MOKPO, South Korea -- Strong currents and bad visibility hampered rescuers today in the search for 287 passengers still missing more than 24 hours after their ferry flipped onto its side and filled with cold water off the southern coast of South Korea, causing fury among families waiting for word of passengers, who were mostly high school students.
Nine were confirmed dead, but many expect that number will rise sharply because the missing have now spent more than a day either trapped in the ferry or in the cold seawater.
There were 475 people aboard and frantic parents have gathered at their school near Seoul and in Mokpo, in the south of the country, not far from where the ferry slipped beneath the surface until only the blue-tipped, forward edge of the keel was visible.
Parents, siblings and other relatives of three high school students killed in the sinking wailed and sobbed as ambulances at a hospital in Mokpo took the students' bodies to the city near Seoul where their high school is located. The families, who spent a mostly sleepless night at the hospital, followed the ambulances in their own cars.
The family of one of the victims, 24-year-old teacher Choi Hye-jung, spoke about a young woman who loved to boast of how her students would come to her office and give her hugs. She loved teaching and loved her students and was excited about her first-ever school trip to Jeju island. There were 325 students on board, headed to Jeju for a four-day trip.
Meanwhile, 20 divers tried to get inside the ship's wreckage but couldn't because of the current, the coast guard said. More than 400 rescuers searched nearby waters overnight and into this morning.
The coast guard said it found two more bodies in the sea this morning, pushing the death toll to nine. The two were believed to be men in their 30s and 20s but authorities are trying to confirm their identity, said a coast guard official who would not give her name because she did not have permission to speak to the media.
Coast guard spokesman Cho Man-yong said today that rescuers in a vessel had found another body floating in the sea, raising the confirmed death toll to seven. It was not immediately known whether the body was male or female. Besides the teacher, authorities said the dead included a female member of the crew and three male high school students. Details on the others were not immediately known.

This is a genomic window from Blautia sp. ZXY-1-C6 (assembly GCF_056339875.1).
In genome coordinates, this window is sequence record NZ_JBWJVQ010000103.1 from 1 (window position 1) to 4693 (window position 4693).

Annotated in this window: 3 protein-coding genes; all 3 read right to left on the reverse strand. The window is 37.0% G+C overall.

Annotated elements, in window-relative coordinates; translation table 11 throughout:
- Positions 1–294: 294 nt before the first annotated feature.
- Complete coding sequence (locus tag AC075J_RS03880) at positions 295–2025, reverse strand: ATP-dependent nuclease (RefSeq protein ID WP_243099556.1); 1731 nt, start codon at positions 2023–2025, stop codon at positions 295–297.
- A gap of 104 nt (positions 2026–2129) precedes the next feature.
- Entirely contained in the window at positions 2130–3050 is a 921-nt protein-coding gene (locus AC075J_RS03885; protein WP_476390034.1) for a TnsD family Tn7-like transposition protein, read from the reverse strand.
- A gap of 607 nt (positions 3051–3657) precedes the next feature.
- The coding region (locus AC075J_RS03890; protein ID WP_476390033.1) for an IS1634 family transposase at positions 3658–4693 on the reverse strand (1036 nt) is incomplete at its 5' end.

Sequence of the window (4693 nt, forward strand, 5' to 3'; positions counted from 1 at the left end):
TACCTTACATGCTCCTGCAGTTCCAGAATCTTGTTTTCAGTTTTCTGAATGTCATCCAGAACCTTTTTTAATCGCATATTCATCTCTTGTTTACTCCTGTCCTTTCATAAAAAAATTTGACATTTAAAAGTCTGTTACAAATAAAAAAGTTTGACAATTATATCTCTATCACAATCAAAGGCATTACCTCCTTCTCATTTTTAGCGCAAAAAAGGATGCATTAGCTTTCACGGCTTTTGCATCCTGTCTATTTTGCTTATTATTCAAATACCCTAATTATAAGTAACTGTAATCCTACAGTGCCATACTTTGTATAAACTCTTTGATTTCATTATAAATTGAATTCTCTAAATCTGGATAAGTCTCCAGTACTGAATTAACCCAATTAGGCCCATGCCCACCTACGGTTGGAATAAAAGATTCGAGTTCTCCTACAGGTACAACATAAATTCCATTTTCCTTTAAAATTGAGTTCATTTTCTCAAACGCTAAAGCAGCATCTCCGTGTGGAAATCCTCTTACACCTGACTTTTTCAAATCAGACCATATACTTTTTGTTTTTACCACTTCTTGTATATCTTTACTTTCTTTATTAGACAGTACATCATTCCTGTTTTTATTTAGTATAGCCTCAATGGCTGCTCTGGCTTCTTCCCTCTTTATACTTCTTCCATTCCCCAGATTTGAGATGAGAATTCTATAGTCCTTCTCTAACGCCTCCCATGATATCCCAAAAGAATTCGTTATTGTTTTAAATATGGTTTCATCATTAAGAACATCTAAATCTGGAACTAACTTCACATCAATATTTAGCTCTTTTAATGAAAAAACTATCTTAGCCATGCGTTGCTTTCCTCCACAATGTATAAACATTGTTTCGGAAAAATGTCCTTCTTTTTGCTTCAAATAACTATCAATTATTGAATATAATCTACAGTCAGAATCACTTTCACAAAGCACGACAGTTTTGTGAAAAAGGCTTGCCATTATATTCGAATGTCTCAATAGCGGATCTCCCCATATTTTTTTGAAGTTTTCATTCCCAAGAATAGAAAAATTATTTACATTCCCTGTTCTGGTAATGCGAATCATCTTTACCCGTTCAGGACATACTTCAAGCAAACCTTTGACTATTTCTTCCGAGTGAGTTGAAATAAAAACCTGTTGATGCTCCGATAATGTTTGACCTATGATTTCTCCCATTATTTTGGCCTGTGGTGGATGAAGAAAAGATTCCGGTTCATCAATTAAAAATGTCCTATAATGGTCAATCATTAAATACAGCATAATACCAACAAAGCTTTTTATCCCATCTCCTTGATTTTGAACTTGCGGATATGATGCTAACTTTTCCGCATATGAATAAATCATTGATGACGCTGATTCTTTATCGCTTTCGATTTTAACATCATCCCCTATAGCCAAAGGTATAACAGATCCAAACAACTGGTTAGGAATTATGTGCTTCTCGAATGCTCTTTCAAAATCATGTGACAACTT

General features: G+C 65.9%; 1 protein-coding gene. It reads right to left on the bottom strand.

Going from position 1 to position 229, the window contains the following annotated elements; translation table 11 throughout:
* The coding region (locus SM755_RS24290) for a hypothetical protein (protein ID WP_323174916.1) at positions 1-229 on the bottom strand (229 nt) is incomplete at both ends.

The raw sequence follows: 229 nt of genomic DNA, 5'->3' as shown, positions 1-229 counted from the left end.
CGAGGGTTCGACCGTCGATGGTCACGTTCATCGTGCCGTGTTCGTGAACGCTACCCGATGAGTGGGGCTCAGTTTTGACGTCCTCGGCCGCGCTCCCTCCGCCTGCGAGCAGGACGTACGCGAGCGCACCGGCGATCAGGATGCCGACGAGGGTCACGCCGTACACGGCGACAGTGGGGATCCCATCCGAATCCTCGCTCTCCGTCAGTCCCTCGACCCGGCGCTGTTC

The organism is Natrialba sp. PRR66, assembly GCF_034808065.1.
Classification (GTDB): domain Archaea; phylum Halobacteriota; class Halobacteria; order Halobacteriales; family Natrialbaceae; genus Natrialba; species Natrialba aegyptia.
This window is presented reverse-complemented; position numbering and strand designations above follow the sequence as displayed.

Dozens were injured. Coast guard officials put the number of survivors early today at 179.
It was still unknown why the ferry sank, but coast guard officials were interviewing the captain and crew. The Sewol, a 480-foot vessel that can hold more than 900 people, set sail Tuesday from Incheon, in northwestern South Korea, on an overnight, 14-hour journey to the tourist island of Jeju. The ferry was three hours from its destination when it sent a distress call after it began listing to one side, according to the Ministry of Security and Public Administration.
Passenger Kim Seong-mok told broadcaster YTN that after having breakfast, he felt the ferry tilt and then heard it crash into something. He said he was certain that many people were trapped inside the ferry, as water rushed in and the severe tilt of the vessel kept them from reaching the exits.
Passenger Koo Bon-hee, who was on a business trip to Jeju with a co-worker, said many people were trapped inside by windows that were too hard to break. "The rescue wasn't done well. We were wearing life jackets. We had time," he said from a hospital bed in Mokpo, the nearest major city to the accident site, where he was being treated for minor injuries. "If people had jumped into the water, ... they could have been rescued. But we were told not to go out."
Crew member Oh Yong-seok, 58, who escaped with about a dozen others, including the captain, said rescue efforts were hampered by the ferry's severe tilt. "We couldn't even move one step. The slope was too big," he said.
The Sewol's wreckage is in waters a little north of Byeongpung Island, not far from the mainland and about 290 miles from Seoul.
The last major ferry disaster in South Korea was in 1993, when 292 people were killed.